I asked him about the Ayuntamiento –he stated that the Marble Hall was to be given to the Supreme Court.

He began to talk about Rodriguez, Secretary of Agriculture. He said he had talked too much in the press –had quoted Quezon concerning the Japanese hemp leases in Davao, which caused the Japanese Ambassador in Washington to enquire of the Secretary of State if it was true that Quezon had consulted him about it. Hull truthfully replied “no.” But the worst was, Quezon had rebuked Rodriguez for talking to the press and had announced his own policy concerning the leases of hemp lands in Davao, Rodriguez had published in the press his own defense as Secretary of Agriculture, instead of giving the paper to the President. Quezon said he would have to remove him, unless he crawled –that he was particularly sorry to do so because Rodriguez was an energetic worthy man, and had done more for his (Quezon’s) election than any other individual. He is moreover a man who has made good in his own business life. He thought Rodriguez would be better as Secretary of Labor.

Quezon said he had talked so much while he was in the Senate –he was now going in for action.

He also said he had already adopted my suggestion and was abolishing all “law” divisions in the bureaus and obliging the Bureau Chiefs to consult the Attorney General or the Secretary of Justice.

The President stated further that the Japanese question resolved itself into a dilemma –either to avoid showing them that the Filipinos were antagonistic to the Japanese, or else to let them occupy the islands industrially; that one of the leading Japanese had passed en route from a ceremonious visit to Australia (a pretext) and that he (Q) had been ill (also a pretext) and postponed seeing him until the last minute. That this Japanese had dismissed the Japanese Consul General from the room during the interview. That Quezon had told him very frankly how the Filipinos felt about their lands, but had put off trade discussions. We talked of the purchase by the Government in my time of the Sabani ranch on the remote east coast of Luzon. [Quezon remarked that this was “blackmail” by an American who had acquired it when he was a Judge of the Philippine Land Court.] That the United States Senators who had raised a fuss about the possible purchase of it by Japanese had been inspired by that man.

Said also that the Filipinos had blocked the use of this man’s ranch to the north of Sabani (now W.H. Anderson’s), by closing the land access to this property.

Quezon said Harding had been very fond of him and liked his opposition to Governor General Wood –that if Harding had lived longer, Quezon would have gotten rid of Wood sooner.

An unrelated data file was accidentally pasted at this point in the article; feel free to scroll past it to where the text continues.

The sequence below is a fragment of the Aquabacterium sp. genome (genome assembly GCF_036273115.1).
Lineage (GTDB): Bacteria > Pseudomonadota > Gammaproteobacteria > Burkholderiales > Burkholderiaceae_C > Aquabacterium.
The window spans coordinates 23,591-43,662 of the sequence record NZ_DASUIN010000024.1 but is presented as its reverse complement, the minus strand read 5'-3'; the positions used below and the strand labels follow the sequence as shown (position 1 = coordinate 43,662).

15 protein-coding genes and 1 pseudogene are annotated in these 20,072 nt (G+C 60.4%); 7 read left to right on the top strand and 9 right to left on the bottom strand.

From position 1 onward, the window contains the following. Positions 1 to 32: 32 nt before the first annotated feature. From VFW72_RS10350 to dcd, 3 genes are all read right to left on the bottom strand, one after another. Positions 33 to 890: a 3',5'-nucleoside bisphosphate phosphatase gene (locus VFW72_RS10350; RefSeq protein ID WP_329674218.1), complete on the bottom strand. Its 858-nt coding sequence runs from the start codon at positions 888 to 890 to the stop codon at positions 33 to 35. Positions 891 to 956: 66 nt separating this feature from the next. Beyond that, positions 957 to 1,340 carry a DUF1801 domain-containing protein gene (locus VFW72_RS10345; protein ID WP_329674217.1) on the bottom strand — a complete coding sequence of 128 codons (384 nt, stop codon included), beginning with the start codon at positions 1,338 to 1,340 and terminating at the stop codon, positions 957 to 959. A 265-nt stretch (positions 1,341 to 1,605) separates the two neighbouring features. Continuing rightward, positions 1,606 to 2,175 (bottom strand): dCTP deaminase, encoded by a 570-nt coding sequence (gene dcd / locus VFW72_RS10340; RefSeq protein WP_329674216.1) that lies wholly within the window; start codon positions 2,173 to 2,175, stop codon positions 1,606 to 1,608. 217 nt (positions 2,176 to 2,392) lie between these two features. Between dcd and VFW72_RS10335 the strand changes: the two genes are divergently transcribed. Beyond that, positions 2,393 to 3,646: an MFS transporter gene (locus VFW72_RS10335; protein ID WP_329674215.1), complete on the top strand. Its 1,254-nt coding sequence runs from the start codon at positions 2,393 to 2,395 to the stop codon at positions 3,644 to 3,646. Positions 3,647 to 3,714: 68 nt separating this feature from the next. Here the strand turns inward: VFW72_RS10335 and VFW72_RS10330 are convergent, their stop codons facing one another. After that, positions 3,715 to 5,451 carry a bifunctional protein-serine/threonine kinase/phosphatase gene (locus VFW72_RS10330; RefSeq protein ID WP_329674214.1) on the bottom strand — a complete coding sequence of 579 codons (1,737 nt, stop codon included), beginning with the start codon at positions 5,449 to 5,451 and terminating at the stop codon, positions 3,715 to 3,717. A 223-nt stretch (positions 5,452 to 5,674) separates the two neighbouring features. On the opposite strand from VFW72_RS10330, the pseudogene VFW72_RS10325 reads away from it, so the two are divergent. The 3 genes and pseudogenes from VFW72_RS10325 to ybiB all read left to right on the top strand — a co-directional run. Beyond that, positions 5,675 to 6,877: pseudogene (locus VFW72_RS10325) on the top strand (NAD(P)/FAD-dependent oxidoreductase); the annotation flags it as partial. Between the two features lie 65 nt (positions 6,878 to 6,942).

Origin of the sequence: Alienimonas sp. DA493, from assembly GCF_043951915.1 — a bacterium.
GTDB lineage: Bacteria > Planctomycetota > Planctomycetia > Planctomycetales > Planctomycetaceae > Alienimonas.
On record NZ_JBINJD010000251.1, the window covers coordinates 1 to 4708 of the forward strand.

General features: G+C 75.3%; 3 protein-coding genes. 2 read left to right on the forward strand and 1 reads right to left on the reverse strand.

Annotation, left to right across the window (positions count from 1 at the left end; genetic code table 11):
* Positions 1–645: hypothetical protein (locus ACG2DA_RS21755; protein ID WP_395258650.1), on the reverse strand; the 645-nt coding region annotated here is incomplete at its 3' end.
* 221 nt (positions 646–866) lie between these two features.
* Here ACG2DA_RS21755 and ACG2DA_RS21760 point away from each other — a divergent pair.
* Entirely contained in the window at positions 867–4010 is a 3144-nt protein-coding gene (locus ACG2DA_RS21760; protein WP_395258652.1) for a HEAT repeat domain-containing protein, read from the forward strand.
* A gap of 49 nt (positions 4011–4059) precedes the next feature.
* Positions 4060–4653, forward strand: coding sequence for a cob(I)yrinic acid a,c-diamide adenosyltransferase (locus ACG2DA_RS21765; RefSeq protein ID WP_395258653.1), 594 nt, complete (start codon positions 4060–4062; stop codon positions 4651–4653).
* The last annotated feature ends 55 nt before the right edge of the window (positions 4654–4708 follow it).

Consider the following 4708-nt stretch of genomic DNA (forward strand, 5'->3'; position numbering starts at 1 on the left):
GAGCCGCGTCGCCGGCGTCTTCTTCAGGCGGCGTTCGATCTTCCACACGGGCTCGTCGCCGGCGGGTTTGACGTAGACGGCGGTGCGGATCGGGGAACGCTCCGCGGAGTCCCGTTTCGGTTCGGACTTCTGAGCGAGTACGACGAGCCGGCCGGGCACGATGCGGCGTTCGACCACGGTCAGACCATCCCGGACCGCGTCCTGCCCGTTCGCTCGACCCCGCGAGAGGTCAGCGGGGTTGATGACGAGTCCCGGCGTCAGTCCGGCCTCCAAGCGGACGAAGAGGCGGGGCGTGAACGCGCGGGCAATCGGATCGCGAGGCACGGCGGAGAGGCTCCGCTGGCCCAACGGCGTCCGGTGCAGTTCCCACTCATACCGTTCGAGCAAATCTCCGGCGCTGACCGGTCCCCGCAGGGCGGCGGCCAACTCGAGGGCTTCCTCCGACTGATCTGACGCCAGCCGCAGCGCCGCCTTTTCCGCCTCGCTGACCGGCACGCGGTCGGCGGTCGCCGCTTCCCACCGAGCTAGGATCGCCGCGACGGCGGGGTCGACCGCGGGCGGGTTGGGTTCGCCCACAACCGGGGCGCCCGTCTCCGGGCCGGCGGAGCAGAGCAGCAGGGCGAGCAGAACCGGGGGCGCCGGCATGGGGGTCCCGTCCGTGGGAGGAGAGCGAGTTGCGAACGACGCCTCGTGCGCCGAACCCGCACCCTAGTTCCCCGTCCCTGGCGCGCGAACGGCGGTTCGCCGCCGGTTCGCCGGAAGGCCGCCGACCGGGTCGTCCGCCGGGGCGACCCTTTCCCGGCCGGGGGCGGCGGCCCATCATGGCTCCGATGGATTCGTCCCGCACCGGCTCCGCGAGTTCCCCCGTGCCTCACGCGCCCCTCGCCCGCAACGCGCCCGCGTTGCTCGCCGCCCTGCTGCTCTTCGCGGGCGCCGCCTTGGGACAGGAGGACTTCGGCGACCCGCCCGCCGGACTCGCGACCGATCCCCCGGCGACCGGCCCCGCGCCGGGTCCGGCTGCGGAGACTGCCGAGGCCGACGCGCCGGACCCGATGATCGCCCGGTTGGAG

I asked him about the vast iron fields in Surigao which I had reserved by Executive Order for the Government. He said he had already had nibbles from the Japanese and one of them was coming here soon about that, but ostensibly on another errand.

P.M. Becker from Aparri appeared with his two sons asking to have them put in the Philippine Army. Saw General Reyes and think it is fixed.

At my request, former Speaker Manuel Roxas came to see me. Said he was going to his province tomorrow to consult his people as to whether he should accept the post of Secretary of Finance. I told him I had been requested by Quezon to ask his opinion of the plan to use part of the Government currency reserve and exchange standard funds (which are 4 times larger, together, than required by law) to purchase silver at the present low rate, and by issuing silver certificates at a “pegged” rate to make a vast sum for the Treasury –he objected first because the price of silver might go lower on account of the very artificial market for silver in United States, and secondly because they might lose (part of) the 2 million pesos of interest at 2% now obtained in the United States.

He next asked me what I was doing in relation to the Friars haciendas –I told him and he seemed satisfied except as to the constitutionality of my proposed Land Commissioner’s decisions fixing tenure and rents. He observed that the English constitution was not written as was that in the Philippines. I replied that the Philippine constitution gave to the Government the right to expropriate Friar Lands –“yes” he said “and the right to adjudicate relations between landlord and tenant.” Well, he said, “we might do it by establishing a Landlord & Tenant Court.”

Roxas then speculated on the result of the next presidential elections in the United States. Said that if a conservative Republican were elected, he might listen to Stimson,  Davis & Hurley on Philippine policies, but not if a man like Borah were elected. I said, yes, the West is for getting rid of the Philippines, but I thought F.D. Roosevelt was going to buy his reelection by the expenditure of public money and that my grand-children were going to be burdened 50 years hence in repaying the debts incurred by F.D. Roosevelt’s joy ride.

Talk with Reyes, new Chief of Staff of the Philippine army –tired and old, and unaggressive, hardly able to cope with new problems.

I asked Quezon whether there was any plan afoot to recreate the Government of the Department of Mindanao and Sulu –he said that he was not sure, but feared it would be considered as a “step backward” –he intends to accomplish the same object by designating some one member of the Government to act for him– that nobody realized how great under the constitution was the power in the hands of the President of the Philippines.

I wonder why Osmeña is laying so low nowadays?